Ex-spy director Ján Valko is believed to be the favourite for the new head of the Regulatory Office for Network Industries (ÚRSO). The web portal vEnergetike.sk informed about his possible nomination on March 2 as cited by the SITA newswire.
Valko resigned from the post of director of the Slovak intelligence service SIS after four years in office, in July last year. Before he took up the SIS top post he was at the helm of the Nuclear and Decommissioning Company (JAVYS).
His candidacy, however, might be problematic, vEnergetike.sk wrote. Valko does not meet the statutory requirements for being appointed to the post. The law requires at least 10-years experience in network industries or pricing or in policy-making in the energy sector, including five years in a managerial post, which Valko does not meet. The website indicates that the ruling coalition is prepared to change the law to be able to nominate Valko.
If selected Valko, will be installed into a post left by Jozef Holjenčík who resigned after the scandal over the setting of utility prices for 2017. After several consumers complained about a steep increase in the prices for electricity and other utilities, the regulatory authority - at the impetus of Prime Minister Robert Fico - promised to return the prices to last year’s level.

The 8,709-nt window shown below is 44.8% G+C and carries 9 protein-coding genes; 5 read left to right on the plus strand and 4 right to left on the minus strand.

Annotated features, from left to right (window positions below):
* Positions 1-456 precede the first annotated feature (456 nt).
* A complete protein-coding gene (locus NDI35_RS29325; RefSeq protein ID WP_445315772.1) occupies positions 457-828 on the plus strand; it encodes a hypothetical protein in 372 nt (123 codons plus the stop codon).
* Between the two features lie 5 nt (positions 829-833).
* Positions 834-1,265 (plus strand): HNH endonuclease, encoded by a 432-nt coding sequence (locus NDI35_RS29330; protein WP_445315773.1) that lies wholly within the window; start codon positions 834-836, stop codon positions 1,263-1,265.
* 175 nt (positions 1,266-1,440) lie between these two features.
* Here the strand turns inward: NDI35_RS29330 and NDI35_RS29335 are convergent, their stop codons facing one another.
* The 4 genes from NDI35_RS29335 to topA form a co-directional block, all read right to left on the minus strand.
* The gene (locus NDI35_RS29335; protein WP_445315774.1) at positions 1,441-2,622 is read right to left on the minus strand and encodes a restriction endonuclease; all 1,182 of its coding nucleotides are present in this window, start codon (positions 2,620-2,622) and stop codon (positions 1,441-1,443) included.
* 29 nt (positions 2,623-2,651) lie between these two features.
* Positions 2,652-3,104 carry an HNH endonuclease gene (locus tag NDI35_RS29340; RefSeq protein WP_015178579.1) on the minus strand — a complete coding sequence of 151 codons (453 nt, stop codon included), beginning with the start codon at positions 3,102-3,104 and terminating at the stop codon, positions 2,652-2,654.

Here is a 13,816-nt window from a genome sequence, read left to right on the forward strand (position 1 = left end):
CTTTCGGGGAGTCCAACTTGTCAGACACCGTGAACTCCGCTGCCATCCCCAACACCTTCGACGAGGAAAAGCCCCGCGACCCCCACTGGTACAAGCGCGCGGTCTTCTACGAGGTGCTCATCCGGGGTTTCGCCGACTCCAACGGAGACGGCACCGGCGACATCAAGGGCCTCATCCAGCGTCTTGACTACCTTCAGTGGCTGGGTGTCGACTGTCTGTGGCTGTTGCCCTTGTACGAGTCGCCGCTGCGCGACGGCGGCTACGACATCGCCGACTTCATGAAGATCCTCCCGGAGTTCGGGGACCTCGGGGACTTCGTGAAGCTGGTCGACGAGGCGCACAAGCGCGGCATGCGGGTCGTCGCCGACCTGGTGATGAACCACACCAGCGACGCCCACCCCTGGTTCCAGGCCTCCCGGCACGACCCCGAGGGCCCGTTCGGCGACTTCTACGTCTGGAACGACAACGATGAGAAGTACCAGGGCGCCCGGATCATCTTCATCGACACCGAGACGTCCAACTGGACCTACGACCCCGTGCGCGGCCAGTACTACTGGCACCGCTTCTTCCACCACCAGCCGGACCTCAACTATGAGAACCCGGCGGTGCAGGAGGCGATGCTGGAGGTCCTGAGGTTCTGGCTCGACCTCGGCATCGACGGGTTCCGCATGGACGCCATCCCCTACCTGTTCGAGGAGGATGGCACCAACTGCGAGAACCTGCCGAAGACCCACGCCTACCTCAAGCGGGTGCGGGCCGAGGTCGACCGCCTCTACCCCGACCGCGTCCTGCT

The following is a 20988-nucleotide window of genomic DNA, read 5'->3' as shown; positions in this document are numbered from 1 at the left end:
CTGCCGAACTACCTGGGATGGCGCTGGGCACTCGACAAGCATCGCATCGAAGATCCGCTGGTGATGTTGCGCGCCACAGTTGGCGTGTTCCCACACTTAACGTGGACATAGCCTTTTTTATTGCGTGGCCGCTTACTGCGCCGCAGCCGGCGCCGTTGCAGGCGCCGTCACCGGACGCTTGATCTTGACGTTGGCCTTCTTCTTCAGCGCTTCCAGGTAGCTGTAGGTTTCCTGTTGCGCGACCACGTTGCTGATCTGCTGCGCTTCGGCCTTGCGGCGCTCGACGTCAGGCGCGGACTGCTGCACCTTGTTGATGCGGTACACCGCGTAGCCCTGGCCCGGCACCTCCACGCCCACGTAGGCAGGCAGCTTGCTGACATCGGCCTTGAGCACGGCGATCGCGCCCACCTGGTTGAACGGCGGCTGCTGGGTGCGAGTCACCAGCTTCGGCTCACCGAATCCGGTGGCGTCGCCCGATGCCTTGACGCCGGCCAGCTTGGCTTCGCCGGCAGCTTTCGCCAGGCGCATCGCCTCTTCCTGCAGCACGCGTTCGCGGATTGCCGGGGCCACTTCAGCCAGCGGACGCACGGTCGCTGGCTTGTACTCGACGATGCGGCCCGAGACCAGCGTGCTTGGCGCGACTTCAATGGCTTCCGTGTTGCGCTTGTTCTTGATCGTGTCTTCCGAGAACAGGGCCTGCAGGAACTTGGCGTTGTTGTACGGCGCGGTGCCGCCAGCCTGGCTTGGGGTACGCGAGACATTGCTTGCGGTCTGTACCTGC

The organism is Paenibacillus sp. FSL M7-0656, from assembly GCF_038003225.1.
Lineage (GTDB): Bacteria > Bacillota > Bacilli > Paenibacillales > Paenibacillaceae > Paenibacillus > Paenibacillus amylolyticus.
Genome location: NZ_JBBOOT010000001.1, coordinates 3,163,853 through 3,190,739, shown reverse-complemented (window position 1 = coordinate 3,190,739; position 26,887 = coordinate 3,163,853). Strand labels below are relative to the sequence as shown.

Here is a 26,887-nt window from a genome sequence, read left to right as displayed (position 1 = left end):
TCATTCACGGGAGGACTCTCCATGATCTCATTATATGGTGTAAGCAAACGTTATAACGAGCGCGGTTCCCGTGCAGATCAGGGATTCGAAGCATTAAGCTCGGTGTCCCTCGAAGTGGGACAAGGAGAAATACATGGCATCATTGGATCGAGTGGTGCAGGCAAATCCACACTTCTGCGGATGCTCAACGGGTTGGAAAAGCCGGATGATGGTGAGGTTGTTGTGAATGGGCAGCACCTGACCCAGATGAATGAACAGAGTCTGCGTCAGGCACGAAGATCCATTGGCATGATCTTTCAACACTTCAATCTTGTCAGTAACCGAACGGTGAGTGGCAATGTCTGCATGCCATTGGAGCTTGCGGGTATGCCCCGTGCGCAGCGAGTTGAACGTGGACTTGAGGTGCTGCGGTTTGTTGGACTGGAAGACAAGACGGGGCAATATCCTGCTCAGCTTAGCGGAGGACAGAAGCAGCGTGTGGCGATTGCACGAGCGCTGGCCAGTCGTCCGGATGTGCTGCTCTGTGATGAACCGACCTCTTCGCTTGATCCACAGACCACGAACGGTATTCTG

So far, ÚRSO has re-set new prices for water utilities as well as the biggest energy distributors Východoslovenská energetika (VSE), Stredoslovenská energetika (SSE) and Západoslovenská energetika (ZSE Energia). Now these will contact their clients with new invoices.
Business sector calls for transparent regulatory environment
In the meantime employers’ associations, business associations and chambers of commerce have called for a predictable and non-discriminatory regulatory environment in Slovakia's energy sector. They want an independent regulatory authority that would be able to ensure the protection of consumer rights and the interests of regulated entities, the TASR newswire reported.
“It is essential for the country’s energy security and an important tool supporting sustainable economic development, industrial competitiveness, high quality life for households and in the wider context, also the fulfilment of objectives in the field of climate change and environmental protection,” the organisations write in a press release.
Employers warn that regulatory policy in the energy sector, which has been recently abused by politicians, must respect the principle of equality of market participants and the principle of preventing unpredictable, excessive and frequent legal changes.
“These make the overall regulatory framework non-transparent and unstable,” they wrote. “We need standard rules, objective criteria and methodology and not a system often based and functioning on the basis of a non-transparent attitude to market participants.”
They expect the government to bolster the independence and transparency of the regulatory authority.
2. Mar 2017 at 23:01 | Compiled by Spectator staff